Alzheimer’s disease is a dreaded and cruel condition that devastates more than 5 million Americans, a number that the Alzheimer’s Association expects to rise to 16 million by 2050. The most common form of dementia, it affects nearly 50% of those 85 years of age and older.
Simple, familiar mental tasks become arduous as those affected with Alzheimer’s lose their memory and intellectual abilities and experience personality changes and mood swings. Subjective awareness in patients’ cognitive loss results in depression and huge tangible and intangible costs to society.
The extensive neuronal network of more than 100 billion bundled nerve cells that assimilate nutrients, generate energy, and process and store information communicates and coordinates numerous activities, including thinking, learning, remembering, and reasoning.
Alzheimer’s is a progressive disease characterized by two types of abnormal lesions—beta-amyloid plaques and neurofibrillary tangles. The apparent increased production of the insoluble β-amyloid peptides and their subsequent aggregation is one of many targets in clinical investigations. Tangles consist of hyperphosphorylated twisted protein fibers called tau that form within dying cells. Mutation of transmembrane proteins called presenilins contributes to early onset of the disease.
Studies indicate that dietary factors, such as caffeine, β-glucan, docosahexaenoic acid (DHA), docosapentaenoic acid (DPA), folic acid, pomegranate, and blueberries may have neuroprotective effects.
A prospective study among 7,300 French men and women age 65 years and older and a population-based cohort suggested that caffeine from three or more cups of coffee, or its caffeine equivalent in tea, per day over a 4-year period may reduce age-related cognitive decline in women without dementia. This effect was not observed in men, suggesting hormonal and specific neuro-architectural influences related to gender (Ritchie et al., 2007). Animal studies and evidence from neuronal cultures indicate that caffeine may decrease β-amyloid production in specific regions of the brain (Arendash et al., 2006).
β-1,3- and 1,6-glucans from fungi and yeast have numerous biological effects, including immunostimulation against infectious diseases and some forms of cancer. In-vivo and in-vitro studies indicate that β-glucans may augment the effects of some anti-tumor monoclonal antibodies and independently promote tumor regression (Hong et al., 2004; Allendorph et al., 2005), suggesting that that these β-glucans or their fragments could function to modulate β-amyloid production through similar cytotoxic mechanisms.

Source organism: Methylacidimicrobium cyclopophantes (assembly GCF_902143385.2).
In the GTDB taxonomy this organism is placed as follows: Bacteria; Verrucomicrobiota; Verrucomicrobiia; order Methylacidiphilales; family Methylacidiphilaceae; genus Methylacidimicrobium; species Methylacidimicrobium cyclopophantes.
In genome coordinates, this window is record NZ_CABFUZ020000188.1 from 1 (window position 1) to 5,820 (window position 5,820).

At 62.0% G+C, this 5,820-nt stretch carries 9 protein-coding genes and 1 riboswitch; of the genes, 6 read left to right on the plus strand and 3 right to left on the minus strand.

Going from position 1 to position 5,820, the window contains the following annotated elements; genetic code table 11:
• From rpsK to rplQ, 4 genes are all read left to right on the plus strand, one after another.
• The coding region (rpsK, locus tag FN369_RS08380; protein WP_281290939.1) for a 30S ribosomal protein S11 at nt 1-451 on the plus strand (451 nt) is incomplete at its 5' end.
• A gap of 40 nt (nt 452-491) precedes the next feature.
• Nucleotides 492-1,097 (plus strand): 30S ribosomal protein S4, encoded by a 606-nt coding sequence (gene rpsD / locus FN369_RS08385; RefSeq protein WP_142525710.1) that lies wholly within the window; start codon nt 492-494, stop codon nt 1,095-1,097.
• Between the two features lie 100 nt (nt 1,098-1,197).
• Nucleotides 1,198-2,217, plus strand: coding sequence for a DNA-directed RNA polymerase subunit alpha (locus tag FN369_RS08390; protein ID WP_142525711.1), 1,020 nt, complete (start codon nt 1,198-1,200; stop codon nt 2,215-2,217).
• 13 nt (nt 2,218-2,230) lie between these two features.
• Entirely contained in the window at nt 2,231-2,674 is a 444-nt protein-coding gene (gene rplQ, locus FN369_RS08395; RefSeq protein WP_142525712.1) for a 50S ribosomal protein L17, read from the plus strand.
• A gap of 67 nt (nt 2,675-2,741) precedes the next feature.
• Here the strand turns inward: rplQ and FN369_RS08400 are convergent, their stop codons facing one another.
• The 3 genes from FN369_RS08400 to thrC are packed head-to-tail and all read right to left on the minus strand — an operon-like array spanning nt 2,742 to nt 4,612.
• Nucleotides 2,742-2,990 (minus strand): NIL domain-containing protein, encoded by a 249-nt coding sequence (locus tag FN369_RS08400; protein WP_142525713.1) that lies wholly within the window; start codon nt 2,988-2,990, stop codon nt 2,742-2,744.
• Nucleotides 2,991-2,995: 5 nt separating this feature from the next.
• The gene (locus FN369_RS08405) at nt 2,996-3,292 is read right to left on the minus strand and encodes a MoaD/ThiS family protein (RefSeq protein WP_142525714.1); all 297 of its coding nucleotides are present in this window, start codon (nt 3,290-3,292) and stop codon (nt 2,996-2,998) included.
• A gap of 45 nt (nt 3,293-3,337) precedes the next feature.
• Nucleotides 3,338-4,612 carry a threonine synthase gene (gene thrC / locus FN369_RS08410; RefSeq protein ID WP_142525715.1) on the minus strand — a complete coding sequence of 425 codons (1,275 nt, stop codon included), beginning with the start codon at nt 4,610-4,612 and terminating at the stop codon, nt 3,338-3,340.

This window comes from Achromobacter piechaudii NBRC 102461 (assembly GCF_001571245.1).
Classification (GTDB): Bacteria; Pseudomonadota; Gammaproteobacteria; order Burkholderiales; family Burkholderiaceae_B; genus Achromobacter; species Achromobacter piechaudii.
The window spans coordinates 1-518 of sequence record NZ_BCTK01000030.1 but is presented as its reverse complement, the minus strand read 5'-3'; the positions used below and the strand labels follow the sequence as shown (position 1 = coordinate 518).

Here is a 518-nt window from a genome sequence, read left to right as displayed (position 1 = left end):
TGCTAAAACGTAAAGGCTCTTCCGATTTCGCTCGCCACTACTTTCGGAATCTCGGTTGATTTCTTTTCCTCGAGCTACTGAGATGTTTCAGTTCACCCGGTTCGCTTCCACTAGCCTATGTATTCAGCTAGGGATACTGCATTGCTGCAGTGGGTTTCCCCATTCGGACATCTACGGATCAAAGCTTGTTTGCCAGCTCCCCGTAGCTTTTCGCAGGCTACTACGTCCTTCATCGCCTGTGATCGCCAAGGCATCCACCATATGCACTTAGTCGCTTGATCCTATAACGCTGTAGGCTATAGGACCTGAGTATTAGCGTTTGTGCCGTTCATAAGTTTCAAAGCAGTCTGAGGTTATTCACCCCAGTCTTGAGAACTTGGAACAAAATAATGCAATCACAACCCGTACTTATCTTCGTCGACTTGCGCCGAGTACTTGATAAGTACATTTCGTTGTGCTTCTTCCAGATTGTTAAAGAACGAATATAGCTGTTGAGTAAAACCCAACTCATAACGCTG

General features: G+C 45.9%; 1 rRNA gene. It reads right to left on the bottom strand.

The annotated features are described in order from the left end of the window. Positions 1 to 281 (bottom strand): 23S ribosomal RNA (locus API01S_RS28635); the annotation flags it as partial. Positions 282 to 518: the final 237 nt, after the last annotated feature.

Brain tissue is composed of an outer convoluted gray and deep white matter, collectively consisting of 10–12% lipids. Some studies indicate a low level of brain DHA among Alzheimer’s patients, compared to age-matched, non-demented controls. Oral administration of a DHA-rich diet (1.3% DHA) to a transgenic Alzheimer’s disease mouse model reduced β-amyloid accumulation, diminished presenilin steady-state levels, and decreased accretion of tau after 3 months. The addition of DPA presented a short-term tau buildup and subsequent pathogenesis via reduced phosphorylation of this protein (Green et al., 2007).
A longitudinal cohort study among Medicare 965 subjects revealed that those consuming the higher quartile of folic acid (≥488 μg) had a lower risk of Alzheimer’s disease. This observation was independent of several other nutrients, including vitamins B-6 and B-12. Folic acid continues to be a dynamic area for clinical nutrition investigations.
Pomegranate juice delayed the onset or progression of Alzheimer’s disease in transgenic mice, yielding a 50% reduction in β-amyloid accumulation and deposition in the hippocampus (Hartman et al., 2006). And a similar study with homogenized blueberries suggested that behavioral deficits may be conquered even among a genetically predisposed Alzheimer’s model (Joseph et al., 2003).
These kinds of rodent, culture, and human studies indicate that selected dietary components may affect cognitive function and the development of Alzheimer’s disease. Future studies may enhance our understanding of the potentially exciting role of other dietary components that protect the brain from age-related degeneration and behavioral disorders.
References for the studies mentioned above are available from the authors.
by Roger Clemens, Dr.P.H.,
Special Projects Advisor,
ETHorn, La Mirada, Calif.
by Peter Pressman, M.D.,
Attending Staff, Internal Medicine,
Cedars-Sinai Medical Center, Los Angeles, Calif.